China on Thursday put into circulation a new version of its 100-yuan banknote — the highest denomination available in the world’s second-largest economy — with added golden touches that the government said was harder to forge.

The note, worth just under $16, retains its overall red colour, with Communist founder Mao Zedong on one side and Beijing’s Great Hall of the People on the other.

A bank employee shows new 100-yuan banknotes in Handan, north China’s Hebei province on November 12, 2015. Photo: AFP.

But the main “100” becomes gold, rather than red and blue, prompting some Chinese media to dub it the “tuhao jin” note, or “high-roller gold”.

More security features were added, including widening the security strip, to make it “easier for machines to read” and “more convenient for the public to distinguish the authentic notes from the fakery”, the central People’s Bank of China (PBOC) said previously.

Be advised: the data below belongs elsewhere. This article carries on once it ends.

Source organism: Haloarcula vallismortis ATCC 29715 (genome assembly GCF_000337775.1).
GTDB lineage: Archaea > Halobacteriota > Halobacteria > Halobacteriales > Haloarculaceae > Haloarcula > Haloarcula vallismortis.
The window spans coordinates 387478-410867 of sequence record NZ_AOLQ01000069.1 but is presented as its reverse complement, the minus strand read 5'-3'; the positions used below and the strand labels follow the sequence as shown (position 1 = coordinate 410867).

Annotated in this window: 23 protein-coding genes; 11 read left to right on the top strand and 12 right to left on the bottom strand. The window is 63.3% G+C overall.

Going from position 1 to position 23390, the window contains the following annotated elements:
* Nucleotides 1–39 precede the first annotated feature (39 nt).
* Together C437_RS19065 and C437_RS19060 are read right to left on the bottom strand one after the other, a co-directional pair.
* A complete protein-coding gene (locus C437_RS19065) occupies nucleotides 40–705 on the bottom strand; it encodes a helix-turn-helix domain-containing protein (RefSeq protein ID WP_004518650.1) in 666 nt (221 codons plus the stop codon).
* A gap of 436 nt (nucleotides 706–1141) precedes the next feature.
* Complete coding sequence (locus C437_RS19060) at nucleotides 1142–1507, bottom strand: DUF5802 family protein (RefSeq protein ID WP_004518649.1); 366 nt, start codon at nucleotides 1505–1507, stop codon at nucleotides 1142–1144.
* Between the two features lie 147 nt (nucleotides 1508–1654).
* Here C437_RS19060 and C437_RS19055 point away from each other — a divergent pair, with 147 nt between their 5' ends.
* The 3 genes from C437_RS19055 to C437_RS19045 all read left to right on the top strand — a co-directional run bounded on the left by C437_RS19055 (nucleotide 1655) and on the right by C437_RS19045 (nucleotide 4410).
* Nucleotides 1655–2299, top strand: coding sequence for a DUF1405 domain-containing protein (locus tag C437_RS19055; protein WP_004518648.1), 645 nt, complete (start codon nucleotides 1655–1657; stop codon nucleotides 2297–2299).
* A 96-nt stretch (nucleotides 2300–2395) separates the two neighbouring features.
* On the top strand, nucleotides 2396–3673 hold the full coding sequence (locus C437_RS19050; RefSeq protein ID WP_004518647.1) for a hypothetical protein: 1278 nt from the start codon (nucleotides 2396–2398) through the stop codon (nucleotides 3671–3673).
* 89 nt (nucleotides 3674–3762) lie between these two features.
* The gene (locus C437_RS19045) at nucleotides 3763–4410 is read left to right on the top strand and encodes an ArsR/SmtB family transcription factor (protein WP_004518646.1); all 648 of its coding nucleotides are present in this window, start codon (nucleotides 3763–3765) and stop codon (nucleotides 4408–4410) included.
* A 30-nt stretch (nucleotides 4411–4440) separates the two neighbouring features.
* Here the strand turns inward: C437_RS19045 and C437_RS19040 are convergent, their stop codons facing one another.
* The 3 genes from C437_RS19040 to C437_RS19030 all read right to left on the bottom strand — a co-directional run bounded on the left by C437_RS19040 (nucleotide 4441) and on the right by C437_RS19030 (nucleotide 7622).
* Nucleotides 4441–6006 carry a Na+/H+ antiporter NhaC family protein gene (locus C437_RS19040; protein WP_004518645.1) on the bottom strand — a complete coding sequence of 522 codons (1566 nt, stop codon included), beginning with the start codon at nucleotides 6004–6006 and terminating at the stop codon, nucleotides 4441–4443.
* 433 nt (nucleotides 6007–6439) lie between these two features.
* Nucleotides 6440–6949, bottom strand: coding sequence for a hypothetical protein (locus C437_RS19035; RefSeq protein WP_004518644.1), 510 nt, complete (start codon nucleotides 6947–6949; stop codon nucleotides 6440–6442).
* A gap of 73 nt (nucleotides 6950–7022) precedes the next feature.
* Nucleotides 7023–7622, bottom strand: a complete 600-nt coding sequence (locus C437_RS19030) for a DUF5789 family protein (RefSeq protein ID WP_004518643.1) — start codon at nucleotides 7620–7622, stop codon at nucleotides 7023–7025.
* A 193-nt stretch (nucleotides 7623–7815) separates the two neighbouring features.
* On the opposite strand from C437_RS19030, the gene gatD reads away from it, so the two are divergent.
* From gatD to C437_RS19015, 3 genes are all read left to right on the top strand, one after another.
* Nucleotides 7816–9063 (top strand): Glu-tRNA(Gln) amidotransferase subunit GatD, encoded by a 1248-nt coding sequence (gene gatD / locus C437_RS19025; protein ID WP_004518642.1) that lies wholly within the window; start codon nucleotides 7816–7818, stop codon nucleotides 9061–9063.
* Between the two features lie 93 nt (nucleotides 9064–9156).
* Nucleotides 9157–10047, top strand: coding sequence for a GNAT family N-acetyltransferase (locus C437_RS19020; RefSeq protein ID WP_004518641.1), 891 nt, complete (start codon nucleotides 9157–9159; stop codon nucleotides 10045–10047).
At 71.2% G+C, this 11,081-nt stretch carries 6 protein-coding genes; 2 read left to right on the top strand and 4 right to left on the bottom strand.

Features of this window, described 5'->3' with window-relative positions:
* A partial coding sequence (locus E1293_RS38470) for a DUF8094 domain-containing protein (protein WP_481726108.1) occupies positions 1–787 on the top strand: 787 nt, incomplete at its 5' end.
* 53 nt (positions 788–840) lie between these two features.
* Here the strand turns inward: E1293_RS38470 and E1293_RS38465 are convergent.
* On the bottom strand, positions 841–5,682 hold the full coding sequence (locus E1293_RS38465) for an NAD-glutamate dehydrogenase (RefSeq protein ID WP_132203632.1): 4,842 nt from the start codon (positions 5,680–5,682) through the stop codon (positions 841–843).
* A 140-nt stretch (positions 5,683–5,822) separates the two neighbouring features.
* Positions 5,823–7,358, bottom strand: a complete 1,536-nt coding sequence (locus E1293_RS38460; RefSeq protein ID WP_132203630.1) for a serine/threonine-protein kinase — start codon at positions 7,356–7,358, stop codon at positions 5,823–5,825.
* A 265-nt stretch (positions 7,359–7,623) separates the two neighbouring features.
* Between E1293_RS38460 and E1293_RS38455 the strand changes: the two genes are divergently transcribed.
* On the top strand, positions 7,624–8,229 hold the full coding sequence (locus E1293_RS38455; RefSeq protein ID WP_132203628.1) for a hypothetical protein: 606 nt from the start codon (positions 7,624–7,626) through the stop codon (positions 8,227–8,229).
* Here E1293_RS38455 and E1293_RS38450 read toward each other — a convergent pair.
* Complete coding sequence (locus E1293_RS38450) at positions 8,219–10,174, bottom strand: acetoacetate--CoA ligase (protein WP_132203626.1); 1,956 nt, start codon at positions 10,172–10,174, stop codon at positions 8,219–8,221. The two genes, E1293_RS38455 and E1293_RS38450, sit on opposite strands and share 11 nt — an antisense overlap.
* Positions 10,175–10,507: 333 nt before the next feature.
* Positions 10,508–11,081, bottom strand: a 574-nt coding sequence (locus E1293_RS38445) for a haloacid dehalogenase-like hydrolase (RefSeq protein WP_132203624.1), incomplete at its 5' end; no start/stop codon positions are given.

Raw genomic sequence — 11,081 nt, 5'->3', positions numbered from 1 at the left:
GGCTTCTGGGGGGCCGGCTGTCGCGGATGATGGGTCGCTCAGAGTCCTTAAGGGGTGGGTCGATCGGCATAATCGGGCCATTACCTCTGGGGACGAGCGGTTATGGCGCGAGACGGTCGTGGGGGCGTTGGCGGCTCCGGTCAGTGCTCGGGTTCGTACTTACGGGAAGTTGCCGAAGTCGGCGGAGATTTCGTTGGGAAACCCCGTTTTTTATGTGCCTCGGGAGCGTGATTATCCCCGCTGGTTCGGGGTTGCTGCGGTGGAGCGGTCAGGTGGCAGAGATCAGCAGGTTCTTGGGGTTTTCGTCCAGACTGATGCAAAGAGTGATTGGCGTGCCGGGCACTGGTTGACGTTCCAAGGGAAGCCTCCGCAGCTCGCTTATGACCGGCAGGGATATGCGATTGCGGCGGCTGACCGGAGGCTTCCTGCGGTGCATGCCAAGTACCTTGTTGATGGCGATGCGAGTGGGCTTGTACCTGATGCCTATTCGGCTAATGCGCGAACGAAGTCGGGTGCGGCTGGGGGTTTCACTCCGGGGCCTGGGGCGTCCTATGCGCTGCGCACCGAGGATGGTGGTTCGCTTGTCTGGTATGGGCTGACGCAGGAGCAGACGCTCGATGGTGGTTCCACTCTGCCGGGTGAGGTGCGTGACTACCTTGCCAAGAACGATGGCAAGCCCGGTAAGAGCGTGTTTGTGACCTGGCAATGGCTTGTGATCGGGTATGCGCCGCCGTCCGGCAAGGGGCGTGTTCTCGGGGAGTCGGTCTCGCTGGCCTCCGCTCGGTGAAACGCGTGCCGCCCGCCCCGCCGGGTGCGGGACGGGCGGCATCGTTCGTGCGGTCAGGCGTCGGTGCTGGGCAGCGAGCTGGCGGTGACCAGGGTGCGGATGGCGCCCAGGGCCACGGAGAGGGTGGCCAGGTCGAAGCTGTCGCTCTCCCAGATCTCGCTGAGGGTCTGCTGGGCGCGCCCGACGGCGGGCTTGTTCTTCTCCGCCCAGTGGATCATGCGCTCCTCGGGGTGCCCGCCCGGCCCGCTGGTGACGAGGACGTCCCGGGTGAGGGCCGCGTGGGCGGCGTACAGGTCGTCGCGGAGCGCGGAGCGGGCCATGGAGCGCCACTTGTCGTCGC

Counterfeiting is rampant in China with the country’s own currency no exception, despite numerous crackdowns by authorities.

Police in the southern province of Guangdong announced in September that they seized piles of forged 100-yuan banknotes with a face value of 210 million yuan in a raid, according to reports.

“Some law breakers kept adopting new technologies to counterfeit the renminbi,” the PBOC said in an August statement, using the official name for the currency.

“We must… constantly improve the anti-counterfeiting technologies and the printing quality of the legal tender,” it said.

China’s Communists issued the first generation of renminbi — literally “people’s money” — in December 1948, before completing their takeover of the country.

The newest version was distributed to banks in the capital by 43 armoured cars, escorted by security guards, reported the Mirror, a local newspaper.

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